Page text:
Nature of Work

General Practice

Dr. Mark Murphy, General Practitioner

I left UCD in 2005, enthusiastic, but completely uncertain of my career direction. After an intern year in St. Vincent’s University Hospital, I moved to New Zealand for a year to snowboard, surf and work as a house officer in Neurology and Psychiatry. Whilst working there, I also became interested in research as it added variety to the working week and also as it provided the evidence that can change clinical practice. I wanted to finish my Basic Medical Training, so back I came to the Mater medical scheme as a SHO. I had a great time there, with two rotations outside of Dublin – one to Waterford and another to Wexford. I gained a lot of confidence as a doctor over these years, which is very important.

Then my career pathway finally came together. I was interested in everything! I got bored working in the same type of clinic, with the same type of illness over and over, telling patients to go to their GP whenever they brought up other non-specialist complaints. I found the hospital-centric model of care laden with expensive investigations and treatments, which often provided little benefit. I was frustrated when we avoided the most important factors for a patient- like a psychosocial issue in a patient with poorly controlled diabetes. I wanted a more holistic career where I practiced everything and where my specialism was general. That the entire health policy of every nation is now shifting to primary care was an added benefit. So GP it was and I’ve never looked back.

I trained for four years on the Sligo Specialist Training Scheme in General Practice from 2009- 2013. It allowed me to live in one location for four years. Sligo is beautiful and it was probably the best four years of my life. The GP Registrar jobs gave me a fantastic opportunity to work in Leitrim, Sligo and Donegal. Sligo is just one of 14 training sites in the country however and GP training in Ireland is recognised internationally as superb.

Currently I work part-time as a GP and part-time as a Lecturer in General Practice and as a researcher on a HRB-funded PhD programme called SPHeRE.

I work as a GP in South Dublin and do some out of hour’s shifts occasionally in the evenings. A typical day in general practice is busy, but very interesting and the time flies by. I am never bored. Ever. I don’t know what pathology or complaint I’ll see next – from paediatrics, to minor surgery, to a chronic illness, to a mental health condition, to a musculoskeletal injury- the day is very varied. General Practice is one of the most sociable medical specialties – working with GP colleagues and practice nurses in our surgeries and the many multidisciplinary team members such as public health nurses and pharmacists – we also talk with 30-odd patients a day! GPs are small businesses, so some of the day is involved with management and administration, which must be fitted around the clinical work.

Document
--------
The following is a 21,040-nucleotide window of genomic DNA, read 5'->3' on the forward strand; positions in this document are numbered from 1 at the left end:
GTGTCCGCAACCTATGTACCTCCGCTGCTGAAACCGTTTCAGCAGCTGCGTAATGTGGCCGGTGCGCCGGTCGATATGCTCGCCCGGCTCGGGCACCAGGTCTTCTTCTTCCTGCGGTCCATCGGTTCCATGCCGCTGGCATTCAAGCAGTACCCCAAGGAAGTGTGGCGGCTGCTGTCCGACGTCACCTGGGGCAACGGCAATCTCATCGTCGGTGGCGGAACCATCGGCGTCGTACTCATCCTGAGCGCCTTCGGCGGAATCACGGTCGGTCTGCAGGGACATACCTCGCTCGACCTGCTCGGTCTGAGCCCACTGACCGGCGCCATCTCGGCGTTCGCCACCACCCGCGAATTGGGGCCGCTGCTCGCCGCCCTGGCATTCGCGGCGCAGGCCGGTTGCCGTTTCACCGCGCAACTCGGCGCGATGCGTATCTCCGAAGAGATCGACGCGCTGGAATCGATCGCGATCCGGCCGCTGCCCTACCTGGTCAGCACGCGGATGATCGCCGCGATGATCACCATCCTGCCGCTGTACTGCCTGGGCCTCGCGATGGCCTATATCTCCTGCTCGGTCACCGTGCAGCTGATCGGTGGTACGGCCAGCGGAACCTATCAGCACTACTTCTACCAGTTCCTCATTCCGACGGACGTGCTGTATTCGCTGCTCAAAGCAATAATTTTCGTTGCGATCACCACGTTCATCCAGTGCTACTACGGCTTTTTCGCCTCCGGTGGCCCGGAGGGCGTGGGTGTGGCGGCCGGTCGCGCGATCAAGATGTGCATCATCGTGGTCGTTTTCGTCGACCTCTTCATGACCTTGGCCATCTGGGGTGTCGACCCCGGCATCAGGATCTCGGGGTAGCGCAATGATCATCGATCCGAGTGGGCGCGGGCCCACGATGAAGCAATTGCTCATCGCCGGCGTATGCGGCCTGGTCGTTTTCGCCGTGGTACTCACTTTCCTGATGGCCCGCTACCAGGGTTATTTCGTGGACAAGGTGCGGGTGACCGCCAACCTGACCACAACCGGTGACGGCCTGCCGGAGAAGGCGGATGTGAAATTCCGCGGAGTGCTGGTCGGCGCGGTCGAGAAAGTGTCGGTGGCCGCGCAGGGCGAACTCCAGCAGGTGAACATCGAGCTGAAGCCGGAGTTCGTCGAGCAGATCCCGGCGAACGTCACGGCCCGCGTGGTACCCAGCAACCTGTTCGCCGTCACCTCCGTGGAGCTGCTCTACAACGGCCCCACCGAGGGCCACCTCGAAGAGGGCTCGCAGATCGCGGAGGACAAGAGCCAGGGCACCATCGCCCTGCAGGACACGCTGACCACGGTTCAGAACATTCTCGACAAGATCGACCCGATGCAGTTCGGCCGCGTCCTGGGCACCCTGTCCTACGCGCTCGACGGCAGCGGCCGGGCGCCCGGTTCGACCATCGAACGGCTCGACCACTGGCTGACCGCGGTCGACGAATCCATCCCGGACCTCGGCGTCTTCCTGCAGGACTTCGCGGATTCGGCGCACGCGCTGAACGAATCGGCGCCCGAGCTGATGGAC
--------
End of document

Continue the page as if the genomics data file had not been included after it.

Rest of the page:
The other half of the week I do some research and teaching- I am performing a PhD in general practice on variation of diabetes care in Ireland. I also teach undergraduate GP students in RCSI. The academic and clinical work are complimentary and keep things fresh. Academic general practice, having a portion of the working week being involved in an academic activity, is very common with many colleagues being involved with teaching undergraduates or postgraduates, research activity or other policy work.

In summary, General Practice is a super job, which involves an excellent, structured training programme and great career prospects.

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